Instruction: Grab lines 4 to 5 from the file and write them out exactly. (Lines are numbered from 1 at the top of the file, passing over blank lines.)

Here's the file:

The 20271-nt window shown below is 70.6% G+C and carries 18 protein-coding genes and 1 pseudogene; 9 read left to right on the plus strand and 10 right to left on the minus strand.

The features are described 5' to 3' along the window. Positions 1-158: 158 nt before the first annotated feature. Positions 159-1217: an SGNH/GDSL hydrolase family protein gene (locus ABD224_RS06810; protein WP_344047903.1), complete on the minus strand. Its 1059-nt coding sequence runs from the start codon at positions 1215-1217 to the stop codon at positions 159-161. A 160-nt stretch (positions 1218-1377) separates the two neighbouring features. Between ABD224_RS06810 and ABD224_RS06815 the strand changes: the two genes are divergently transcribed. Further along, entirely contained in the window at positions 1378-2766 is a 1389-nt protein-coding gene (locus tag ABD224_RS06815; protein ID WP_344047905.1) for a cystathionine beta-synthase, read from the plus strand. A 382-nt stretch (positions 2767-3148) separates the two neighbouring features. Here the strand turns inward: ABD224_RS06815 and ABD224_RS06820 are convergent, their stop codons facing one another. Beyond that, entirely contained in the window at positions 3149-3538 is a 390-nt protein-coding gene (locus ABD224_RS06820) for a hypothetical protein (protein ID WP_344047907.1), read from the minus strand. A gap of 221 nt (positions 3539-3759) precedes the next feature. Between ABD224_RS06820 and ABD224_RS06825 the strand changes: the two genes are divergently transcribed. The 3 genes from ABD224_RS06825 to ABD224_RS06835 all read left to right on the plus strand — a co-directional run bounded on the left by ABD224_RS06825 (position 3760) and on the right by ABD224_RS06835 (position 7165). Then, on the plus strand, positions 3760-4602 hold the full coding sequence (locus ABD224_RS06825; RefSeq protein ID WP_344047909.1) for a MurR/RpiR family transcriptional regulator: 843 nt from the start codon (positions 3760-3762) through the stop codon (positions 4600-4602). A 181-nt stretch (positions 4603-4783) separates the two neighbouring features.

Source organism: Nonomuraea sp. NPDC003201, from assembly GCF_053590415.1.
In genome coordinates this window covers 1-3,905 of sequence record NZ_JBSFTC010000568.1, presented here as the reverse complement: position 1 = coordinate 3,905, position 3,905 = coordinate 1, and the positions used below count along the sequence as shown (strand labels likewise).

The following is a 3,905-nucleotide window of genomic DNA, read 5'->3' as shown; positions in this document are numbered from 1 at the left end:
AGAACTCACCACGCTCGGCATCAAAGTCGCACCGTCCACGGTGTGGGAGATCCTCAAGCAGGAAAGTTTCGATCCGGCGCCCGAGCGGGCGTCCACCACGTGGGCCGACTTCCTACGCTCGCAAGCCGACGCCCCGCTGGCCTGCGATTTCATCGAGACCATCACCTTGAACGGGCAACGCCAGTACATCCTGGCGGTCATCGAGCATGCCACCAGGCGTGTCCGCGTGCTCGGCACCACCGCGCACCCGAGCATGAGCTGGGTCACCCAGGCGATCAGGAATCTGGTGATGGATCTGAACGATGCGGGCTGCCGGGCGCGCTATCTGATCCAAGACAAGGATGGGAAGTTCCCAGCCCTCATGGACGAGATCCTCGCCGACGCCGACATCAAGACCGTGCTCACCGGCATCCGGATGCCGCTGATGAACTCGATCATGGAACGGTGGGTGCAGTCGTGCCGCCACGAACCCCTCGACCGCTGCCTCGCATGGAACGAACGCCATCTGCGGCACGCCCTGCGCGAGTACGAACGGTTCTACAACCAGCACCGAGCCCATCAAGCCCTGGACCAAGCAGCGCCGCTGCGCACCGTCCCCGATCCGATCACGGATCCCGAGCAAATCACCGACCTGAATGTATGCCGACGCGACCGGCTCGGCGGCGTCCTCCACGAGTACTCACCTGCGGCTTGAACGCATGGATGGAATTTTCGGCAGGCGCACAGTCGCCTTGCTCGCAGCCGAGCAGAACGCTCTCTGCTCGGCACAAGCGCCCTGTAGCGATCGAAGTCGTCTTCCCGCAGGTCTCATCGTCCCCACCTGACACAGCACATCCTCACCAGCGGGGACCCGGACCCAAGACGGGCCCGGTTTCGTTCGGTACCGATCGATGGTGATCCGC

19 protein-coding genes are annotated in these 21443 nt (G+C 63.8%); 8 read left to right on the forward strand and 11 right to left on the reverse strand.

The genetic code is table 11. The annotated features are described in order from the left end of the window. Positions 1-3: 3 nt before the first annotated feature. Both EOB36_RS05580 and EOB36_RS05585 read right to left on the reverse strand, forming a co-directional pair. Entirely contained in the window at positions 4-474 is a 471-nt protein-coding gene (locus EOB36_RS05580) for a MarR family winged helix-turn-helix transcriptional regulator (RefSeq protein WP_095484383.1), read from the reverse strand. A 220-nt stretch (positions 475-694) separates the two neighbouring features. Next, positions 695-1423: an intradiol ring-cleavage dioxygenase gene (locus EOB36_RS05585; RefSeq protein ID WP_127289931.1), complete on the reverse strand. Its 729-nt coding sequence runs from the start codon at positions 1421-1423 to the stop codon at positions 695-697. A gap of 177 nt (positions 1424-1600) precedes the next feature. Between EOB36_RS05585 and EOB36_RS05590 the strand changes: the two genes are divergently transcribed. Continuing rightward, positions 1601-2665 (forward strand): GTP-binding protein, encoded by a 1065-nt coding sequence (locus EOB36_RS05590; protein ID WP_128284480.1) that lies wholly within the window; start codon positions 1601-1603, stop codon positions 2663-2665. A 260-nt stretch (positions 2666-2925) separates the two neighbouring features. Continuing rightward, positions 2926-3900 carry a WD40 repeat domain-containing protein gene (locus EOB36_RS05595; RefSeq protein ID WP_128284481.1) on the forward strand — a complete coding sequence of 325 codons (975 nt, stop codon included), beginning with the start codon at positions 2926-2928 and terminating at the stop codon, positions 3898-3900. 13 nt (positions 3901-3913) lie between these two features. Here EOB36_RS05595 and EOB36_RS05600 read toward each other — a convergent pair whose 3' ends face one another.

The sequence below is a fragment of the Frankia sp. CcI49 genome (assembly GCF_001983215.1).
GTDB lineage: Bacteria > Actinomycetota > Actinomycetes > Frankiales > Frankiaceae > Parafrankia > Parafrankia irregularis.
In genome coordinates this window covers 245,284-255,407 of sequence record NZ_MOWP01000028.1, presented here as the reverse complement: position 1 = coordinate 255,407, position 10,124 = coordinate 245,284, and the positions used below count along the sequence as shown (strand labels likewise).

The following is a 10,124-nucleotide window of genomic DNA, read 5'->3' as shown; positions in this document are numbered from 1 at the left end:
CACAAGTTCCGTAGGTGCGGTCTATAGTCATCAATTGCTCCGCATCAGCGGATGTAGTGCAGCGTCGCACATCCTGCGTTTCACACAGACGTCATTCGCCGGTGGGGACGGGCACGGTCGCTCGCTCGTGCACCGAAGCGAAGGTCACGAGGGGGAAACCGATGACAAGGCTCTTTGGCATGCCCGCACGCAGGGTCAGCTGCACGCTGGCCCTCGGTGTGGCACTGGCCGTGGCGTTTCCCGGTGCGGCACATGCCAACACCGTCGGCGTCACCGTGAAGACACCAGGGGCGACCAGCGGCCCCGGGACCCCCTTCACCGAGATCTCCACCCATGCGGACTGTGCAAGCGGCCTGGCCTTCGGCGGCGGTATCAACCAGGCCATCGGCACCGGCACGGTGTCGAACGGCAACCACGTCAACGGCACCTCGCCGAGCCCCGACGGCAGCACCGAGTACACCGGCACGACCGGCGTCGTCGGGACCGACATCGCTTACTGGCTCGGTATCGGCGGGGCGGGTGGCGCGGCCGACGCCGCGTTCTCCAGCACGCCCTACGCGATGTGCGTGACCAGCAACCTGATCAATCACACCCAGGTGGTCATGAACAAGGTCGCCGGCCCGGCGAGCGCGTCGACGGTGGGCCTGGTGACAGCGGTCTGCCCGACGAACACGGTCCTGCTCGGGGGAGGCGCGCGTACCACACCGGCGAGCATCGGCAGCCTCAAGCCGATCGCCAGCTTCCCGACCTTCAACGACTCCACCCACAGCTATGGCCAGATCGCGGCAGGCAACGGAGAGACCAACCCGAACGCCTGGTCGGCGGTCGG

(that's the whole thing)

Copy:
In genome coordinates this window covers 1-3,905 of sequence record NZ_JBSFTC010000568.1, presented here as the reverse complement: position 1 = coordinate 3,905, position 3,905 = coordinate 1, and the positions used below count along the sequence as shown (strand labels likewise).

The following is a 3,905-nucleotide window of genomic DNA, read 5'->3' as shown; positions in this document are numbered from 1 at the left end: